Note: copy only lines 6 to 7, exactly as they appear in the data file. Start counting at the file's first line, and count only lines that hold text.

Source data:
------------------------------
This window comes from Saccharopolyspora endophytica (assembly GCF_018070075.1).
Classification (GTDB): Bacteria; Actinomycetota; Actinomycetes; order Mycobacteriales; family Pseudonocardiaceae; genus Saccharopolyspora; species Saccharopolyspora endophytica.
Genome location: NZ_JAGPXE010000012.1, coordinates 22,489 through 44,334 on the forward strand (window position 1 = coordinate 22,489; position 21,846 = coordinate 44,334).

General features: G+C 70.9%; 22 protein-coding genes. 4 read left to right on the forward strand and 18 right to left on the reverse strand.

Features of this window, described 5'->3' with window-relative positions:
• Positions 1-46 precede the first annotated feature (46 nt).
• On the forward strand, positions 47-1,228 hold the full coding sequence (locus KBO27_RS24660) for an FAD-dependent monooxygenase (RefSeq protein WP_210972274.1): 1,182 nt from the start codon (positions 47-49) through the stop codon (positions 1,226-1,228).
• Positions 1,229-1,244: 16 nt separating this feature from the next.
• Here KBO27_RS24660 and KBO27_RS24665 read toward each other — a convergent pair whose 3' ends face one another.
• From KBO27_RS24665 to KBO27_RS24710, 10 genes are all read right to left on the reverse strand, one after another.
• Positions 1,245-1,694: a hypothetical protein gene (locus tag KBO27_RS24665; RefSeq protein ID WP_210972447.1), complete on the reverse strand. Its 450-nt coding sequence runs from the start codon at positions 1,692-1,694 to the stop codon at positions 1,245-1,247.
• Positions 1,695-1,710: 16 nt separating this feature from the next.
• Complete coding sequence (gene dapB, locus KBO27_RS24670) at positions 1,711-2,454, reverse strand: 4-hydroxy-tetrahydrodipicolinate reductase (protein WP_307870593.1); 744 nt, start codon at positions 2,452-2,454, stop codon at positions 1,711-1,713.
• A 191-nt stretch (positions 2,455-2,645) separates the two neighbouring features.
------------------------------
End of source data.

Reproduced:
• Positions 1-46 precede the first annotated feature (46 nt).
• On the forward strand, positions 47-1,228 hold the full coding sequence (locus KBO27_RS24660) for an FAD-dependent monooxygenase (RefSeq protein WP_210972274.1): 1,182 nt from the start codon (positions 47-49) through the stop codon (positions 1,226-1,228).